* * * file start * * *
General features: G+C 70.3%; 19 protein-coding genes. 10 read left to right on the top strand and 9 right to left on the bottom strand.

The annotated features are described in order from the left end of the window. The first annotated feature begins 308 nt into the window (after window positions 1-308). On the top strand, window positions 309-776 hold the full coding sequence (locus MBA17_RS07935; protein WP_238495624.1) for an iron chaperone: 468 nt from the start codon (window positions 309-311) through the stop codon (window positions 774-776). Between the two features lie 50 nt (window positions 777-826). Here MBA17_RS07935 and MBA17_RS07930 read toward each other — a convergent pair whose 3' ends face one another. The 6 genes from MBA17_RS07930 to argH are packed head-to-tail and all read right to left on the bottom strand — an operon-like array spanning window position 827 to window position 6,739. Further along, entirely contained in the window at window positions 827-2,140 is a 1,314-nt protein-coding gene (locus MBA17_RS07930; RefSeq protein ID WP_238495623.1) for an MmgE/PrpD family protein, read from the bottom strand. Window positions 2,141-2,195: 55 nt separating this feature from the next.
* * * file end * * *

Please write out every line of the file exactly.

General features: G+C 70.3%; 19 protein-coding genes. 10 read left to right on the top strand and 9 right to left on the bottom strand.

The annotated features are described in order from the left end of the window. The first annotated feature begins 308 nt into the window (after window positions 1-308). On the top strand, window positions 309-776 hold the full coding sequence (locus MBA17_RS07935; protein WP_238495624.1) for an iron chaperone: 468 nt from the start codon (window positions 309-311) through the stop codon (window positions 774-776). Between the two features lie 50 nt (window positions 777-826). Here MBA17_RS07935 and MBA17_RS07930 read toward each other — a convergent pair whose 3' ends face one another. The 6 genes from MBA17_RS07930 to argH are packed head-to-tail and all read right to left on the bottom strand — an operon-like array spanning window position 827 to window position 6,739. Further along, entirely contained in the window at window positions 827-2,140 is a 1,314-nt protein-coding gene (locus MBA17_RS07930; RefSeq protein ID WP_238495623.1) for an MmgE/PrpD family protein, read from the bottom strand. Window positions 2,141-2,195: 55 nt separating this feature from the next.